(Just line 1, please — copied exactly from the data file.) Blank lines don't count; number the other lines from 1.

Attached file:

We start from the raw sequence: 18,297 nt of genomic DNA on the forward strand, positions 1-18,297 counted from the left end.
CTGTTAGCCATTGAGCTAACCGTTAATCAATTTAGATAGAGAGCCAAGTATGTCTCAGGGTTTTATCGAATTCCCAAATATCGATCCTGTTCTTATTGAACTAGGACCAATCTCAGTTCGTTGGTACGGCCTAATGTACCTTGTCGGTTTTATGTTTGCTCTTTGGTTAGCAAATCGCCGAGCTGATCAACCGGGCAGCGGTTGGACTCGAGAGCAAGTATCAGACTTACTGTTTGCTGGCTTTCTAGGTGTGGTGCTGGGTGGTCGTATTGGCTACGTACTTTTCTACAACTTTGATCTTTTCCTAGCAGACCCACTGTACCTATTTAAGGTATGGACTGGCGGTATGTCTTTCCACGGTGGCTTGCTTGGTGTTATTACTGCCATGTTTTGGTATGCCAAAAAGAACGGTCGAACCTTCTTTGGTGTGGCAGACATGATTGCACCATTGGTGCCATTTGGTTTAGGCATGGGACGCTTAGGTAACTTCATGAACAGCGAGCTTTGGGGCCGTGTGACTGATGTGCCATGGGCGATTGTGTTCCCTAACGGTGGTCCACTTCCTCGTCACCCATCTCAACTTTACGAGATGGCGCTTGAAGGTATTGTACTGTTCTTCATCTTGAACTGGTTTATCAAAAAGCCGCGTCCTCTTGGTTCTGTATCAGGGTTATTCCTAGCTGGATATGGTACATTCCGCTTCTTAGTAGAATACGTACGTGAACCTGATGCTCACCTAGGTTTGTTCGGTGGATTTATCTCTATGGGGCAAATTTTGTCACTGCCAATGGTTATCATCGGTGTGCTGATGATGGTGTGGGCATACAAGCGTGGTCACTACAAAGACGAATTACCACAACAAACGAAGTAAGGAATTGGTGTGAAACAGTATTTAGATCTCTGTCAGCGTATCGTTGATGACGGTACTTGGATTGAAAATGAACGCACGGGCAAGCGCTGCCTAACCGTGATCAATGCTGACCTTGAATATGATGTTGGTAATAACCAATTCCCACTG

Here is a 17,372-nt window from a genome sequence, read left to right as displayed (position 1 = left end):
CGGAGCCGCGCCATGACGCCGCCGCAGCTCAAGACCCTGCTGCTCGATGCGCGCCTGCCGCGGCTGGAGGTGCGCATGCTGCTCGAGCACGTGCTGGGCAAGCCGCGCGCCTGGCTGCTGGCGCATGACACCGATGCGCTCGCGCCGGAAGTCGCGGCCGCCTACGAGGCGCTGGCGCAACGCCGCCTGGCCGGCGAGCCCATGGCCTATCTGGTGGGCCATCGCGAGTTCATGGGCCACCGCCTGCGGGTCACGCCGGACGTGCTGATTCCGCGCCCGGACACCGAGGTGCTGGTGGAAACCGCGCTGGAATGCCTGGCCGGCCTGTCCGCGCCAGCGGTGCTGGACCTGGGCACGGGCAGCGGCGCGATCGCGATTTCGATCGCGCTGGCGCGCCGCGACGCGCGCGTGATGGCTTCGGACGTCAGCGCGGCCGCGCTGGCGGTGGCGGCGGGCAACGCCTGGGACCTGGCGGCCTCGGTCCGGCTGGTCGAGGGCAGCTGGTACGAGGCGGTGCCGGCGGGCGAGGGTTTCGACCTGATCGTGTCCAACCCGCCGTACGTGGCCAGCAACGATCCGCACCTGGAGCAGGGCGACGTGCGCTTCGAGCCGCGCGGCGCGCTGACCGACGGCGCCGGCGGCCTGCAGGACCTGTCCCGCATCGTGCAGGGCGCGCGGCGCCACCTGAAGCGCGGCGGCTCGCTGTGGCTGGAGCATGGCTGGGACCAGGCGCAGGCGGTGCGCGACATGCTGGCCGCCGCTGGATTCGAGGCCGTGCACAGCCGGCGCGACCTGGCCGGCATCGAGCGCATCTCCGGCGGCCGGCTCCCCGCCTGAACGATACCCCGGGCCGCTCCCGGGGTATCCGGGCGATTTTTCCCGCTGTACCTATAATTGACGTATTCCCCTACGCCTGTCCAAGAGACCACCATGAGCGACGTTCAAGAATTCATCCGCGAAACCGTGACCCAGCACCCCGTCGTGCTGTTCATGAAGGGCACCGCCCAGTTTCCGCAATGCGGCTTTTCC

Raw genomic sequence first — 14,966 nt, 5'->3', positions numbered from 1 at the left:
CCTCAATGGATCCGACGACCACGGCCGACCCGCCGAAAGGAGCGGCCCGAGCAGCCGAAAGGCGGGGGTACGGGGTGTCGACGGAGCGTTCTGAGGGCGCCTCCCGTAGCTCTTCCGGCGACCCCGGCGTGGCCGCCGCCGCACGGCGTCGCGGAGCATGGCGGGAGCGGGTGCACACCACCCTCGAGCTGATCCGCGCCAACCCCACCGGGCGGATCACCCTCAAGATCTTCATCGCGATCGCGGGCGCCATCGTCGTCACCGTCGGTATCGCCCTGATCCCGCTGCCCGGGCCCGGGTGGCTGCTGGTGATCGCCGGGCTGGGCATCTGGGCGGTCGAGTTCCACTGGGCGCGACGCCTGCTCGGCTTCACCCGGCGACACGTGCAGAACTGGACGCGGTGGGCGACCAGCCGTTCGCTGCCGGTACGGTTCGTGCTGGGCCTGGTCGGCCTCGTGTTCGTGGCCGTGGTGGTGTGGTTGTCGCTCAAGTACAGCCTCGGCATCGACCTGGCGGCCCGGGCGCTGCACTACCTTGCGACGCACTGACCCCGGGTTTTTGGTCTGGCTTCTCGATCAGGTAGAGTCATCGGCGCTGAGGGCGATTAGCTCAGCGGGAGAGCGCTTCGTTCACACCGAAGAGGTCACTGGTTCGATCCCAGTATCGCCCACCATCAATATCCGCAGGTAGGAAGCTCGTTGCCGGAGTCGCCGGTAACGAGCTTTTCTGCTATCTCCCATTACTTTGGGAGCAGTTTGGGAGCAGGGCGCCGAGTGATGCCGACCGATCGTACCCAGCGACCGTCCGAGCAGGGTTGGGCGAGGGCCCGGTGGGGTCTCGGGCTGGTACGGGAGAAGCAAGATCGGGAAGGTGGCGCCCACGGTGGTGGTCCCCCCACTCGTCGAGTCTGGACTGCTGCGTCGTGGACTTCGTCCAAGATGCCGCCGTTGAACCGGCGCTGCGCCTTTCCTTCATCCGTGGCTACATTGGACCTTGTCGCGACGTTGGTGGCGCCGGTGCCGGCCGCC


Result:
We start from the raw sequence: 18,297 nt of genomic DNA on the forward strand, positions 1-18,297 counted from the left end.